Humber training future police on handling crisis situations
By Emily Maloney
Humber College is making news in its Police Foundations Program with new technology that simulates high tension, high risk situations for police on the job — and teaches students how to diffuse them.
The school just started using the program called a de-escalation simulator this semester.
It provides “greater awareness of these sorts of crisis situations for future police officers,” said Richard DeFacendis, Program coordinator of the Police Foundations Program.
“When they find themselves confronted with that situation … they can consider that there might be other ways that we can de-escalate the situation without automatically defaulting to a use of force,” said DeFacendis, a former Peel Region police officer.
The college has spent $250,000 on the new equipment from the United States.
Students experience a number of volatile scenarios including domestic abuse, confronting someone who is mentally ill and in a standoff with police, and pulling over armed and dangerous suspects.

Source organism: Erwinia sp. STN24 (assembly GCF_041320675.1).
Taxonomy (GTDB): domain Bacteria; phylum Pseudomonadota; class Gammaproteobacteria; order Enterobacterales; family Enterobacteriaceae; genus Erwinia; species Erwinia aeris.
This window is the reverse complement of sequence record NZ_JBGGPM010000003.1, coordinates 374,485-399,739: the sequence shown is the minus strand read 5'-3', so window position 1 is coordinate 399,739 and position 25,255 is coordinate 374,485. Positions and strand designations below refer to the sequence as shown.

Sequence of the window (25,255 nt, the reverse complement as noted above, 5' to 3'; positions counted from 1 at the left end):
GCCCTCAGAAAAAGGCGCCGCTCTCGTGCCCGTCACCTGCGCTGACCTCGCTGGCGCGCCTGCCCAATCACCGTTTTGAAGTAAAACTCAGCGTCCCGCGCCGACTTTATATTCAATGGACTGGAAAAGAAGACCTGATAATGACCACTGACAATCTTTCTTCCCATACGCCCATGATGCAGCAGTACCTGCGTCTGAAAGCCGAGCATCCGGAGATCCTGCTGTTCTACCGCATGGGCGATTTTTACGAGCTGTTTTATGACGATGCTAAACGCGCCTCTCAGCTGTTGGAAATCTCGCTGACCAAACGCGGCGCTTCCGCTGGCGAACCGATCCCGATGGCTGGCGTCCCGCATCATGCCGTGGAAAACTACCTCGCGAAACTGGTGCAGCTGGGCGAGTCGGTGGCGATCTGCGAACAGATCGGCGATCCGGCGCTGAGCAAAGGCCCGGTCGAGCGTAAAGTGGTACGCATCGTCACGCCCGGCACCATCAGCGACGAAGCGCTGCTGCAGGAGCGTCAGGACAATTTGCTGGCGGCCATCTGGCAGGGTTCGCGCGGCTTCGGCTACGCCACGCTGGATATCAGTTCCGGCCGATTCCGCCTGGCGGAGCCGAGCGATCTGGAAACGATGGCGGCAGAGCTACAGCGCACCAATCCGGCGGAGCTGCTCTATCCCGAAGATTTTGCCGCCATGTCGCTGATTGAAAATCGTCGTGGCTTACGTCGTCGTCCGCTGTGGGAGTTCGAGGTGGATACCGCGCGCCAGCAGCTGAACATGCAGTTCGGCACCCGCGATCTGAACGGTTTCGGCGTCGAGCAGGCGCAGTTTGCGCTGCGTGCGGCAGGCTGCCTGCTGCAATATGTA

“The simulator is designed specifically to present live scenarios…and get them to practice the theory that we talk about in class in relation to de-escalation techniques, trying to minimize the use of force in order to get a situation under control,” said DeFacendis.
Depending on how the simulation plays out, police students may still have to use their weapon, DeFacendis said.
“It doesn’t mean that force may not necessarily have to be used,” DeFacendis said.
Time for some Canadian perspective?
The technology will require some work since, as DeFacendis points out, the scenarios are based more around U.S. style situations and are not giving the student the Canadian experience.
“The simulation system we purchased is very customizable in the sense that we can put in new scenarios to deal directly with, what I call, ‘Made in Canada situations’ and that way we can focus our training very specifically around situations that occur in our country,” said DeFacendis.
“Many of the scenarios are very firearms focused,” Martha Jansenberger, who works in Humber’s School of Social and Community Services, told City TV in Toronto.
“We want to make more scenarios that reflect issues relating to mental health and child custody issues… day to day policing,” she said.
The next step is to create more situations that can be added to the system.
“The plan is over the summer months to brainstorm scenarios and we have a couple individuals now who are skilled in videography. “